Telstra Faces Uncertainty with Valuation

Submitted by Jim Thesiger on 16 September, 2009 - 15:37

According to an investment bank, the largest telecommunication carrier of Australia- Telstra (TLS) could see its share price increasing more than 40 percent in the next twelve months. Telstra was rated a buy by USB with a 12-month price target of $4.55. USB also stated that the company was “oversold” and the changes proposed by the Government were not interpreted in the right way. Telstra shares were trading at $3.20 by 11:30 am AEST, which was 2.89 percent or 9 cents higher than yesterday. Telstra shares were dumped by the investors yesterday following the speculation that the company could be dismembered by the Government. The dumping eventually led to the surge.

The declaration of fundamental changes to telecommunications regulation, competition watchdog’s victory and the junior telcos of Australia had demoralized the Telstra shareholders and brought disappointment for David Thoidey, the new chief of the company. The news led to the fourth biggest trading day for the company that saw changing hands of 290 million shares. According to USB, the structural separation of the company would help to crystallise the value in the company's assets and fixed-line business. Yesterday’s massive sell off was termed as an overblown response to the Government decision by USB analysts.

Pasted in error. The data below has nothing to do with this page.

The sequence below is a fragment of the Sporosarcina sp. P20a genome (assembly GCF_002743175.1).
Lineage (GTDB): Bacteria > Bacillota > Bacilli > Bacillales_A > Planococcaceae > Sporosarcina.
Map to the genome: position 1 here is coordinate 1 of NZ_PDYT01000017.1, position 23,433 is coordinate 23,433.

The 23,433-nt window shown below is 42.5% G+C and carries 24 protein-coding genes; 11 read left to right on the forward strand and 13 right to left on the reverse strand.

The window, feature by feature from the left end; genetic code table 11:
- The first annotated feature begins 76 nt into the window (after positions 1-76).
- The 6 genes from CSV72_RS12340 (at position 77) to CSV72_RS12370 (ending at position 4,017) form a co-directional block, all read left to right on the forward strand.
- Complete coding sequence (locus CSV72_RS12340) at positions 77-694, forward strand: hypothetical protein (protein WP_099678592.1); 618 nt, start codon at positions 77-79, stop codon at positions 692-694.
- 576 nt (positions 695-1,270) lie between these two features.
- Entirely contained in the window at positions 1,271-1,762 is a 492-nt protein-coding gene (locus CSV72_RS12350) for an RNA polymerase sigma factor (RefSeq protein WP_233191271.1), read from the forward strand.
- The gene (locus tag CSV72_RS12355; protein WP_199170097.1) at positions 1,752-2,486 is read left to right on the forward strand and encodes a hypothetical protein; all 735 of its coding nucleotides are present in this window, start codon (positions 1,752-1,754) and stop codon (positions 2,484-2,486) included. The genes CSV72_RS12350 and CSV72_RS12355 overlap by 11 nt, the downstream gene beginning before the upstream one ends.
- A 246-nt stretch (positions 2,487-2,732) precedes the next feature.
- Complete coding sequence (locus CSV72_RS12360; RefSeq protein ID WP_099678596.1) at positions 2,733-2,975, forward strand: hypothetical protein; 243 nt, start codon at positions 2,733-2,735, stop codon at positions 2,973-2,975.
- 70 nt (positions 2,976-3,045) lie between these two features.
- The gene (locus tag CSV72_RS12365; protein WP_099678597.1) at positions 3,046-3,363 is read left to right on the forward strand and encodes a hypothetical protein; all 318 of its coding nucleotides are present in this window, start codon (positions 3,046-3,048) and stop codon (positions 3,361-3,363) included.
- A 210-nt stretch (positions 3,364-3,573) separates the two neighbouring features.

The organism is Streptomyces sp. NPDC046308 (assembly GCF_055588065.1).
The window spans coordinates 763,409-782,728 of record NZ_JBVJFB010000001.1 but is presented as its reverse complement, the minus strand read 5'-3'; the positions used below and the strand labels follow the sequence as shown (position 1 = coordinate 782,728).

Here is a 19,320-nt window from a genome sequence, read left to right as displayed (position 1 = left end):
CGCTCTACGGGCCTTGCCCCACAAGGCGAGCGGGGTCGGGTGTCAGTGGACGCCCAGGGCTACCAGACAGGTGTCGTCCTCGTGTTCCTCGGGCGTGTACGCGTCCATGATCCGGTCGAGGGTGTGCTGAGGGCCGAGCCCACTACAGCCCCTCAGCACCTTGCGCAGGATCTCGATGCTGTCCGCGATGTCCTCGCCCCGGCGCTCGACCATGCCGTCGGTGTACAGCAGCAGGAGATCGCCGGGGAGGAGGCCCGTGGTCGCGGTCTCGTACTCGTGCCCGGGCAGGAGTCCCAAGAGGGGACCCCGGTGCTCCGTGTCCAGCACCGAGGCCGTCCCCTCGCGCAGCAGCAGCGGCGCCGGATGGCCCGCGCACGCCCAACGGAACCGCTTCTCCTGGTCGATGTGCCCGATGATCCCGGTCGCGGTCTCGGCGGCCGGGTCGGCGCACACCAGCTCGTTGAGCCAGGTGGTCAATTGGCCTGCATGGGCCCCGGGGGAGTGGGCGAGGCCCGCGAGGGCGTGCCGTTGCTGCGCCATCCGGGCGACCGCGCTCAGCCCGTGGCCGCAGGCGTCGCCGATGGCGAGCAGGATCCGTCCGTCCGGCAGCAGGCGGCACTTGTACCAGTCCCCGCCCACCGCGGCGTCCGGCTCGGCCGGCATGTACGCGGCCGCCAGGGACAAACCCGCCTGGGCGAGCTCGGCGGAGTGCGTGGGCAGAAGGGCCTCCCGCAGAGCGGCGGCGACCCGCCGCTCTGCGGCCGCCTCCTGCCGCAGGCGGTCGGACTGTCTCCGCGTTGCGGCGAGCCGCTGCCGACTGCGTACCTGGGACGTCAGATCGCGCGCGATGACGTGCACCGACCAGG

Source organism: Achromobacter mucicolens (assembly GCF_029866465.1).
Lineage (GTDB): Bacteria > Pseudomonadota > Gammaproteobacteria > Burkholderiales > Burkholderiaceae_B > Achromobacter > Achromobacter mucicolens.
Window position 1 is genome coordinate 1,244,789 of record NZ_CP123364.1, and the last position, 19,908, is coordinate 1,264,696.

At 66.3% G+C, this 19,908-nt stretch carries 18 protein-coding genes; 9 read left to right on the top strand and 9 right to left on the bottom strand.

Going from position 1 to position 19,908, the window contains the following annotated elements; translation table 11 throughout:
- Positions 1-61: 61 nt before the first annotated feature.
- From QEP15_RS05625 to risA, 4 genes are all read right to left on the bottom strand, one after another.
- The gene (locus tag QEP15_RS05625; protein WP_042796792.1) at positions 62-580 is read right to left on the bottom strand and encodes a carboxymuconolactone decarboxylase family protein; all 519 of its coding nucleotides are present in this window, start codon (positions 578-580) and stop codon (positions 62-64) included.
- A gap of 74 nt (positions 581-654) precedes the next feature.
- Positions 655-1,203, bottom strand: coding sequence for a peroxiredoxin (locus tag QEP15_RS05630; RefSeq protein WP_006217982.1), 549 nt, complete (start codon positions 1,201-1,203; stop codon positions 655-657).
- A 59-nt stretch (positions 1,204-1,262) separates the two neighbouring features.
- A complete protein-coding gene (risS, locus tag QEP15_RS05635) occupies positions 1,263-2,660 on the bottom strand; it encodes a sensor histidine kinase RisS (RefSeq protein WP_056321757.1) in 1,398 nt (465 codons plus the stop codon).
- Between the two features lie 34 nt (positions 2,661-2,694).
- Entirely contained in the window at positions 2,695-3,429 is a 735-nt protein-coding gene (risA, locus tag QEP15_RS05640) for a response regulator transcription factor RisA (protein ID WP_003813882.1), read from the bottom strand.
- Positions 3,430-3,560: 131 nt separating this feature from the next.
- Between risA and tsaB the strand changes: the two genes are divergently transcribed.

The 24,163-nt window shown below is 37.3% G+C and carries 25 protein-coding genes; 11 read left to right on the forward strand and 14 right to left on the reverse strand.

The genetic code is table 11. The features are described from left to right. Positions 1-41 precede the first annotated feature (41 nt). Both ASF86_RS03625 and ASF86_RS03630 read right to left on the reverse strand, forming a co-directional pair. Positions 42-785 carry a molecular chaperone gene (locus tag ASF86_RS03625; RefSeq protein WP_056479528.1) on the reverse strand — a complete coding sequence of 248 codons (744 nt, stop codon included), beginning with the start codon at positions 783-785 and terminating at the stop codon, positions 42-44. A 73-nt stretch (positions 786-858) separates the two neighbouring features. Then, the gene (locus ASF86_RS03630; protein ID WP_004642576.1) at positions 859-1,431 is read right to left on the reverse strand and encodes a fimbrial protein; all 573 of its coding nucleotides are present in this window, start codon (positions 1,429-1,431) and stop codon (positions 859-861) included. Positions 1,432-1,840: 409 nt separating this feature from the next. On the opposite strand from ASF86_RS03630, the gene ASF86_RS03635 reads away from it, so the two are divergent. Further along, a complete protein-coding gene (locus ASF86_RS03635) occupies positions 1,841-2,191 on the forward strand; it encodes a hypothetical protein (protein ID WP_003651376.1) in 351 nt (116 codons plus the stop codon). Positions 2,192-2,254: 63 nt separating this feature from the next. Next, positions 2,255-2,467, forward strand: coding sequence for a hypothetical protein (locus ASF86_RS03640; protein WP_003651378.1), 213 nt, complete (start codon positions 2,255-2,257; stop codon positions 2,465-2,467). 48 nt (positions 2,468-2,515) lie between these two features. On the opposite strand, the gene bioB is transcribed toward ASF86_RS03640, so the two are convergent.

Broadband Minister Stephen Conroy yesterday stated that Telstra would be forced to separate its wholesale and retail divisions into two different institutions according to the new rules. The company may also get banned from obtaining additional spectrum for advanced mobile phone services if it refuses to split its shares between hybrid fibre coaxial (HFC) cable network and Foxtel (50 percent each). However, Senator Conroy stated that he could remove the conditions regarding Foxtel and HFC if Telstra willingly goes for the structural separation. It is to be mentioned that the Australian Government is determined to move forward with its plan to make the country’s prime telecommunication companies go through essential separation, something that will pave a level playing field ahead of construction of the national broadband network (NBN) that worth $43 billion.